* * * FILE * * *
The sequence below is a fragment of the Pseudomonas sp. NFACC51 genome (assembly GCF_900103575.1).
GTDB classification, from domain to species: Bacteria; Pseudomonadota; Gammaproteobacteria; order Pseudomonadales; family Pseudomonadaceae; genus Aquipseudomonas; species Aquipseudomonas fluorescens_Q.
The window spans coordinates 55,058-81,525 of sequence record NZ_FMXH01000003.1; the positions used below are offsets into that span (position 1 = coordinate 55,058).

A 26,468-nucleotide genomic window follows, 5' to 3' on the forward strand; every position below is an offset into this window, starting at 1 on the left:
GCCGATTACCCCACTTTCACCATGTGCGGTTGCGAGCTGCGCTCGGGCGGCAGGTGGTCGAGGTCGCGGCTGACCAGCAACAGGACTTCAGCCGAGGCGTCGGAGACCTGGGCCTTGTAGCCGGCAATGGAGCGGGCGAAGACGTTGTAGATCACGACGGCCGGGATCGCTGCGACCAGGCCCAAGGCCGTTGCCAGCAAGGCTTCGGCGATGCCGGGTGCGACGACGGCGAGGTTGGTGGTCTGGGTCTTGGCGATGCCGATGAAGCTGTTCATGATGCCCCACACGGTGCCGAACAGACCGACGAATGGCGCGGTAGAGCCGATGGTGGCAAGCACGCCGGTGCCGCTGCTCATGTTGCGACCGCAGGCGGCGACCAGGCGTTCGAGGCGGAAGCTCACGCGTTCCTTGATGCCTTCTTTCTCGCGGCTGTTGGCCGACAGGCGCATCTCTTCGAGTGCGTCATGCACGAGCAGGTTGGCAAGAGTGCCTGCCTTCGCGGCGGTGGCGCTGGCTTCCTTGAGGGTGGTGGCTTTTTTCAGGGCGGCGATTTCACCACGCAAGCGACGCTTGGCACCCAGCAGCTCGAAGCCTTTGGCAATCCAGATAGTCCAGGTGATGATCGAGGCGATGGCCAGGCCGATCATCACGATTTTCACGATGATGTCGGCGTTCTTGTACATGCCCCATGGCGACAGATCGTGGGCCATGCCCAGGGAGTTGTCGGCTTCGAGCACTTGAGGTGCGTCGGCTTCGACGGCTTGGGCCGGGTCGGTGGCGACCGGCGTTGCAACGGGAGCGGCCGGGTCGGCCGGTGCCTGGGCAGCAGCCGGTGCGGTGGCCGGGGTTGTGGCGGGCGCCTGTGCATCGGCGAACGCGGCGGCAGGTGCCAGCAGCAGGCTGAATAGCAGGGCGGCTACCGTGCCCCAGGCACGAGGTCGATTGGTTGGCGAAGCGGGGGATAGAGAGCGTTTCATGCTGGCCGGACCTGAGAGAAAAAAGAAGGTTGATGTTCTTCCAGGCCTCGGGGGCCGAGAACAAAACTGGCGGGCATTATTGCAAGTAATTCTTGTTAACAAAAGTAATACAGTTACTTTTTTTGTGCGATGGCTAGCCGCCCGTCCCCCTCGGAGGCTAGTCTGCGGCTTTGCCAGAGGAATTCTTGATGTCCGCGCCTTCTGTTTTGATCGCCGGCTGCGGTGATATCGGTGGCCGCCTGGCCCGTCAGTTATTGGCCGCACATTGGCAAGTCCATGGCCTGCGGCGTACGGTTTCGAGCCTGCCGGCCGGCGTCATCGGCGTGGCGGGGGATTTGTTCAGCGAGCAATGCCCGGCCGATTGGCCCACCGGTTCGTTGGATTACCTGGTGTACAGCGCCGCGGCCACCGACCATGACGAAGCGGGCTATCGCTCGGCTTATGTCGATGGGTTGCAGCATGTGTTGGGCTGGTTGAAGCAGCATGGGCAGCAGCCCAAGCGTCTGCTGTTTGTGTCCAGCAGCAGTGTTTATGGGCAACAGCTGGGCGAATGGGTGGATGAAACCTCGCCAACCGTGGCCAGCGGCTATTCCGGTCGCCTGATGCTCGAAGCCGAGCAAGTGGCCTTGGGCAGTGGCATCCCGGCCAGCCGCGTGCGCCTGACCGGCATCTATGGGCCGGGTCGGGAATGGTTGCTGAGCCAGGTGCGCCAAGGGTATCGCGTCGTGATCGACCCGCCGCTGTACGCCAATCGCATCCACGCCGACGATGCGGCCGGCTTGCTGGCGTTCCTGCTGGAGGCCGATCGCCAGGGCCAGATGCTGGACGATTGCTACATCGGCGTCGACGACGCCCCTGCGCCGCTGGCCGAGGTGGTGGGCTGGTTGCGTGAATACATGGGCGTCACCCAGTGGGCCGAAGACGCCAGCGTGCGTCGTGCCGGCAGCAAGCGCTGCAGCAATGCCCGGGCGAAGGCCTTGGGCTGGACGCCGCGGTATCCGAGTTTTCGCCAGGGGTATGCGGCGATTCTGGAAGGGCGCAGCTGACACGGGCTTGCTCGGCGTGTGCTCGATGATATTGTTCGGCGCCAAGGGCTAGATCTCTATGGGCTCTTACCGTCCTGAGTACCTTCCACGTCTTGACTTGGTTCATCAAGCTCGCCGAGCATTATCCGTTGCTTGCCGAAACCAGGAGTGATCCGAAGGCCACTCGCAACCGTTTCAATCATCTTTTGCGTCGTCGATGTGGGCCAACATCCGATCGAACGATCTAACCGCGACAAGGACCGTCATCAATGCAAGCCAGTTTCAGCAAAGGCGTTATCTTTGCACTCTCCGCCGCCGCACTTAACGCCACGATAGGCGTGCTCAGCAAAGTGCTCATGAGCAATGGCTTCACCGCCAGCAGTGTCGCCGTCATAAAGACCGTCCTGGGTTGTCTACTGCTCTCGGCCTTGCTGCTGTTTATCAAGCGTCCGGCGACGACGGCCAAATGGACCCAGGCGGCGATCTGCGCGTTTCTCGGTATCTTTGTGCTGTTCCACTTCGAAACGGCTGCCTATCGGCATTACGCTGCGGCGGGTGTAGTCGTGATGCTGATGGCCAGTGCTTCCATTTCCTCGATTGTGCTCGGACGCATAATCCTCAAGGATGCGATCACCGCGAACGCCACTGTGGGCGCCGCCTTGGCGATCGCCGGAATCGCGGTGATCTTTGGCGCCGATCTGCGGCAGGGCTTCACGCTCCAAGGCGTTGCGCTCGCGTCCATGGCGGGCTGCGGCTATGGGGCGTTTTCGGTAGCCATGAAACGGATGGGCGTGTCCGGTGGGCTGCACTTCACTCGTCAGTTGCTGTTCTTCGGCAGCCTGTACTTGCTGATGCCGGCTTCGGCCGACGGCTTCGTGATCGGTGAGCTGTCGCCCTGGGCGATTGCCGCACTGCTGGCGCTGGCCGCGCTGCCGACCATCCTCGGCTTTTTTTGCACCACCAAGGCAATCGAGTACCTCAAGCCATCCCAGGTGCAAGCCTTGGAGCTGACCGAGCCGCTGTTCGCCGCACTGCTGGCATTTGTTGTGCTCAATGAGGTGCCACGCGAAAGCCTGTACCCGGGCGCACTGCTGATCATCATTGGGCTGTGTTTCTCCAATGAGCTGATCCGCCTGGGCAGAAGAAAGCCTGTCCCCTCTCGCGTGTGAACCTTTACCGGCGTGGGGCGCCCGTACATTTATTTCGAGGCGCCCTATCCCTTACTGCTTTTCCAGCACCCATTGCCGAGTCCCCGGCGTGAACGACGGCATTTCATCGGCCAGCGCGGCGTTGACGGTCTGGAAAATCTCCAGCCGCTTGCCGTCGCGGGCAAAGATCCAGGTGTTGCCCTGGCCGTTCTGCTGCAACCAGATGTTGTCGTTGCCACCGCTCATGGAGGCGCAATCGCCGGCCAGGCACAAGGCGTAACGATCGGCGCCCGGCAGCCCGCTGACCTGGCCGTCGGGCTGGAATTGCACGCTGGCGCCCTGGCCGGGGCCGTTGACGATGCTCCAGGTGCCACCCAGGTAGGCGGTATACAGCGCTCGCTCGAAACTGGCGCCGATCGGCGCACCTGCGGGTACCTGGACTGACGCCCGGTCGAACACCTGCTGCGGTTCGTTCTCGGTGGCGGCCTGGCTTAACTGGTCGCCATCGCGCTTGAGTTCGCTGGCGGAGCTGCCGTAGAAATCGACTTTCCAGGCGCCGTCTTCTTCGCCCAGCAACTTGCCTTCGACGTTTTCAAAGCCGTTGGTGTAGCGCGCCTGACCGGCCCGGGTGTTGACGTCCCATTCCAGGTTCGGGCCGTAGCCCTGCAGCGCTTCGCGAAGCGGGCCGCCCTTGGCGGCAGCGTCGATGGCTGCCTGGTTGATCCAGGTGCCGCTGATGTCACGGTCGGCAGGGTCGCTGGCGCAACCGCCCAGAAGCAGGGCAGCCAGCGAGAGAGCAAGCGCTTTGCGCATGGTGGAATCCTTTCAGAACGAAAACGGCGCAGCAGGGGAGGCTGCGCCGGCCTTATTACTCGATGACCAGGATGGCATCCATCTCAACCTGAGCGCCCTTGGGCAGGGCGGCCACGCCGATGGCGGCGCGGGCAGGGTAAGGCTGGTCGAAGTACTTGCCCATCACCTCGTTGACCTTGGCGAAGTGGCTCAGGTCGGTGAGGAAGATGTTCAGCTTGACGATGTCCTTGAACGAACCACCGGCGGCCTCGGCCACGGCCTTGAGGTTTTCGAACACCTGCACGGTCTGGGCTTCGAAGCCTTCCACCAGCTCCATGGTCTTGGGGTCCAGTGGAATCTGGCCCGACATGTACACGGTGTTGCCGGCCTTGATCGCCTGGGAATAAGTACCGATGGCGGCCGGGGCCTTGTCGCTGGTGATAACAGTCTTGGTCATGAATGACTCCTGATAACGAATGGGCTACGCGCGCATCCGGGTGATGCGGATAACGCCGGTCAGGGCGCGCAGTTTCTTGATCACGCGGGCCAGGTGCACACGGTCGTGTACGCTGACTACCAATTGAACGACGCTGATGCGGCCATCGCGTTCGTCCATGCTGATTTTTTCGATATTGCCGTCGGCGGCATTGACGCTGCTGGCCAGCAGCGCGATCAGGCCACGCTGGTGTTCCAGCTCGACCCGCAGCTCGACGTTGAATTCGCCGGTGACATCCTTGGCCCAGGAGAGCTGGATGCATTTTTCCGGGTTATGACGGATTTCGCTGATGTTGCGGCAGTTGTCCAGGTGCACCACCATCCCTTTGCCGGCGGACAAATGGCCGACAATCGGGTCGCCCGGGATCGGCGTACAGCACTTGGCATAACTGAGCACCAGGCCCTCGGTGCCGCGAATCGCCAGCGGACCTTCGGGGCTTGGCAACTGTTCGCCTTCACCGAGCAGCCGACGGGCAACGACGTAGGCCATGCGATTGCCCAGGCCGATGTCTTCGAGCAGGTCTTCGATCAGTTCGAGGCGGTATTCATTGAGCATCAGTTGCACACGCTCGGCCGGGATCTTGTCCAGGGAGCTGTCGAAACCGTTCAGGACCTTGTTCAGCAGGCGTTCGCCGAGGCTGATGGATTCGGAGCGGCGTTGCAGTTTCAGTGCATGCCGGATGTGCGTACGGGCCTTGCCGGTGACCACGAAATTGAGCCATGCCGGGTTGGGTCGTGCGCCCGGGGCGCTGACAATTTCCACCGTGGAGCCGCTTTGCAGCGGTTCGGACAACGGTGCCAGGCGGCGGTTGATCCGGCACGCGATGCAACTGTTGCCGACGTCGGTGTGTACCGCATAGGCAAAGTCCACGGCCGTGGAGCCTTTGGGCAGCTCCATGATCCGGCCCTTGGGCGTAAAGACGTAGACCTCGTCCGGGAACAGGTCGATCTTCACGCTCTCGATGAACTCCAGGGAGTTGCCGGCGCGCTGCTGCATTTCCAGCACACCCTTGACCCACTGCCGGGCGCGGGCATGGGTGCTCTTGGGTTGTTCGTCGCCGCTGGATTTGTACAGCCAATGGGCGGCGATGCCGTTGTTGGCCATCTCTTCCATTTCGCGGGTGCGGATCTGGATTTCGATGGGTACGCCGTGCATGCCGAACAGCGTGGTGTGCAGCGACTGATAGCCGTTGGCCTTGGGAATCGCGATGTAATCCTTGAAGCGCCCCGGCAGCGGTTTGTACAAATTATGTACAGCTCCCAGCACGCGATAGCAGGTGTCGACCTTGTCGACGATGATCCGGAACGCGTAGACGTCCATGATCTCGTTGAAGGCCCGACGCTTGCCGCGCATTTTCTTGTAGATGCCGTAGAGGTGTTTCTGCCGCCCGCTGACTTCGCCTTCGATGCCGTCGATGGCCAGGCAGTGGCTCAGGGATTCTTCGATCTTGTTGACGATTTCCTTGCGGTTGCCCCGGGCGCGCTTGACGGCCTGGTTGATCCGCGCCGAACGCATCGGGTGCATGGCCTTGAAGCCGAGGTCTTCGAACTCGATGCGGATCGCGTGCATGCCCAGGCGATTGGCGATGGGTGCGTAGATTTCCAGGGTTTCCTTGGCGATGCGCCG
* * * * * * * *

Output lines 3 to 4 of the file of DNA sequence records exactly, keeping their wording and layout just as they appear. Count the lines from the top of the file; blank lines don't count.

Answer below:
The window spans coordinates 55,058-81,525 of sequence record NZ_FMXH01000003.1; the positions used below are offsets into that span (position 1 = coordinate 55,058).

A 26,468-nucleotide genomic window follows, 5' to 3' on the forward strand; every position below is an offset into this window, starting at 1 on the left: